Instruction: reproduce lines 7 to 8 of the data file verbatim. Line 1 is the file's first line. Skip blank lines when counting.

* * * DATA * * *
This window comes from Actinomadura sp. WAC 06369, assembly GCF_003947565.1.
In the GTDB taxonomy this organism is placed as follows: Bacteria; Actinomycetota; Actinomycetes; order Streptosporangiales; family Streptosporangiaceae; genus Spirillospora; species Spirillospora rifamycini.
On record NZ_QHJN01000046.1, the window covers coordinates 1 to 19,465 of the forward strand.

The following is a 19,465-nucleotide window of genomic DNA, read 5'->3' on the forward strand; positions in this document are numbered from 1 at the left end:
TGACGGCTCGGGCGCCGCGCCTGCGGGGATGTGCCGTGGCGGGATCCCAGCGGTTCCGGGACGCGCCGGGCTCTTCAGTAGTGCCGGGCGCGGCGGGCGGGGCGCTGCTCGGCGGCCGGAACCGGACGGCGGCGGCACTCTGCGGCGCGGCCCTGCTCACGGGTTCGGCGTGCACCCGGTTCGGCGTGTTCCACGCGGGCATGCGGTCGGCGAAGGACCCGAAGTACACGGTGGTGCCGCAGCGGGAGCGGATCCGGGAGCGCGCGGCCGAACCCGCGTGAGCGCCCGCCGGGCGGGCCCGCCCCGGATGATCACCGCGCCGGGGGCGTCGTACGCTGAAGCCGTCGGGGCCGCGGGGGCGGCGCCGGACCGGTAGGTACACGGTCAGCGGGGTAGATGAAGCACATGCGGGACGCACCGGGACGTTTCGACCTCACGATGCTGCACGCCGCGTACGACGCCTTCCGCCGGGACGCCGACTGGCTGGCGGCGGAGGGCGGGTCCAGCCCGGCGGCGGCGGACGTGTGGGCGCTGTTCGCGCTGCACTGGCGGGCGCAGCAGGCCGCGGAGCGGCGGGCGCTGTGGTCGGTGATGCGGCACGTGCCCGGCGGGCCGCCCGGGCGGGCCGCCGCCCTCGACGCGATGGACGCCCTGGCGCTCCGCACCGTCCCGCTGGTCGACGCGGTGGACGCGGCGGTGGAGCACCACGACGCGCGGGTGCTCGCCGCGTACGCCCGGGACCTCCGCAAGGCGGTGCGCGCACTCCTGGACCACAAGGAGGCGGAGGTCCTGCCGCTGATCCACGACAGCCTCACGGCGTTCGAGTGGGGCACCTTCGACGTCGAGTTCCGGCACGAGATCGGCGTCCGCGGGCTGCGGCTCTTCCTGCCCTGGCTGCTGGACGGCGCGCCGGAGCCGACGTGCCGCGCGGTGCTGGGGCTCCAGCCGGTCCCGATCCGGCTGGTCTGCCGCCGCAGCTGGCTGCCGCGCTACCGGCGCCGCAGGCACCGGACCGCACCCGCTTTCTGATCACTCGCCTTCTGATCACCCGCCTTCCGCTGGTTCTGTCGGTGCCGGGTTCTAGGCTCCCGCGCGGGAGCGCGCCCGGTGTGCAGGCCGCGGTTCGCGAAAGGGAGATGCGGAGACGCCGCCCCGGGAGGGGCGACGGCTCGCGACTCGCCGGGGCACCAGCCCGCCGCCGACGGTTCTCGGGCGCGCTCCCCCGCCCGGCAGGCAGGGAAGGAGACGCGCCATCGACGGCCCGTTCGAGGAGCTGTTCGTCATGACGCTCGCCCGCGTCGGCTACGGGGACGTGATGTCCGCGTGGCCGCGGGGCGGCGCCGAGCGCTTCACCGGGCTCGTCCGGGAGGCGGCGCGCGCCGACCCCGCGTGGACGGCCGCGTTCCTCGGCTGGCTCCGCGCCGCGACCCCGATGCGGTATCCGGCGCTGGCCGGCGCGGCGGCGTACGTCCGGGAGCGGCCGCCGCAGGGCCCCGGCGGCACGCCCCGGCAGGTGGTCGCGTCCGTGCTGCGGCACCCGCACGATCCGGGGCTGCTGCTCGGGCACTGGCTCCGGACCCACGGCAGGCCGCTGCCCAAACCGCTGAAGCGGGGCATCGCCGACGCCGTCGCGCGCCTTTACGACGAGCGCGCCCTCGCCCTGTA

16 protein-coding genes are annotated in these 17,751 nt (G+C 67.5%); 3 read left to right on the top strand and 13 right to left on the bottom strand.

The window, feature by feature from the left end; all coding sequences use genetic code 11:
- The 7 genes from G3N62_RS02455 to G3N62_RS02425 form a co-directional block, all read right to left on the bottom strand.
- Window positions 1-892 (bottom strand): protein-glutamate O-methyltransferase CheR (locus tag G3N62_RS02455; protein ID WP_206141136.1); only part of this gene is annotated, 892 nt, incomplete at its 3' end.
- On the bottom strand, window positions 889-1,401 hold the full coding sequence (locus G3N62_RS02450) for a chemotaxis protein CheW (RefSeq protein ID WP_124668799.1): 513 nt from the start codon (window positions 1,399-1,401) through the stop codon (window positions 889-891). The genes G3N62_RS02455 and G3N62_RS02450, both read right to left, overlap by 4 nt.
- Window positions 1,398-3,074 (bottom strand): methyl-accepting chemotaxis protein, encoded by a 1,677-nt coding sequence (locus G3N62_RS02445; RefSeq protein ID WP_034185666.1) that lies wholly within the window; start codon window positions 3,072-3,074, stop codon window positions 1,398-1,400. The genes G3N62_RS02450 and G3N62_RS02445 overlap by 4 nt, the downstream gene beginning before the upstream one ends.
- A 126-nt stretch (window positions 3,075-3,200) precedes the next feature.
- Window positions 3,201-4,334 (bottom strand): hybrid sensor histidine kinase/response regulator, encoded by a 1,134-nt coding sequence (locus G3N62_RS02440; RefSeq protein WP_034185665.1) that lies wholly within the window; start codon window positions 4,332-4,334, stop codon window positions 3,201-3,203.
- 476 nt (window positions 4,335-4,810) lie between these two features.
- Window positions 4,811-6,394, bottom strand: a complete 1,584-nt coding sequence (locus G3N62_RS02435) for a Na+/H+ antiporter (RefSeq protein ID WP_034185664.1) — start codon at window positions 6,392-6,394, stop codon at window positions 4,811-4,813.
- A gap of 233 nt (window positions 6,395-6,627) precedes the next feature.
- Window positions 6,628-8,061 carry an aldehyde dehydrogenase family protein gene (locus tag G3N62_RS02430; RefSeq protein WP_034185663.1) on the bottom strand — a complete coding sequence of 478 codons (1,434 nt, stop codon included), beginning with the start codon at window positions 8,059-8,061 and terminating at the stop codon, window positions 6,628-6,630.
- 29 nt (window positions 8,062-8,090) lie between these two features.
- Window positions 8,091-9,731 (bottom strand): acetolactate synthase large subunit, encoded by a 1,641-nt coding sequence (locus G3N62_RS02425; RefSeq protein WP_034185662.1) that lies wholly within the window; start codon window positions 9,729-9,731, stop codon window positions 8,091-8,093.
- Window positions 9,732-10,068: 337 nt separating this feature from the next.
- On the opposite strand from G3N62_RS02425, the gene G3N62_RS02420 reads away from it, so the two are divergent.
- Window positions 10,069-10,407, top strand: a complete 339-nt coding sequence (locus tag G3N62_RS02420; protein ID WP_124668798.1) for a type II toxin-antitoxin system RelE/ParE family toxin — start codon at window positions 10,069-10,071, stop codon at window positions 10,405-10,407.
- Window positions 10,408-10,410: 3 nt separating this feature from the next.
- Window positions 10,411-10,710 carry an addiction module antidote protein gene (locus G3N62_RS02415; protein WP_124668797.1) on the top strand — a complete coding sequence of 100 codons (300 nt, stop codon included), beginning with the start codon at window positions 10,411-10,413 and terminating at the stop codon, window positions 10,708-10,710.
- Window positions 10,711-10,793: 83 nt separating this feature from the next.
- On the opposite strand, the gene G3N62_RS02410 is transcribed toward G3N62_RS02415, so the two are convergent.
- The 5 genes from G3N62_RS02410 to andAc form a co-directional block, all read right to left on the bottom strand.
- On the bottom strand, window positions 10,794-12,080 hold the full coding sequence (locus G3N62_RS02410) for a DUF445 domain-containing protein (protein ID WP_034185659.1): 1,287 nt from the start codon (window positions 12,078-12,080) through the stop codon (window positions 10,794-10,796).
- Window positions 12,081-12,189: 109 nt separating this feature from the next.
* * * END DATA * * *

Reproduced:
The window, feature by feature from the left end; all coding sequences use genetic code 11:
- The 7 genes from G3N62_RS02455 to G3N62_RS02425 form a co-directional block, all read right to left on the bottom strand.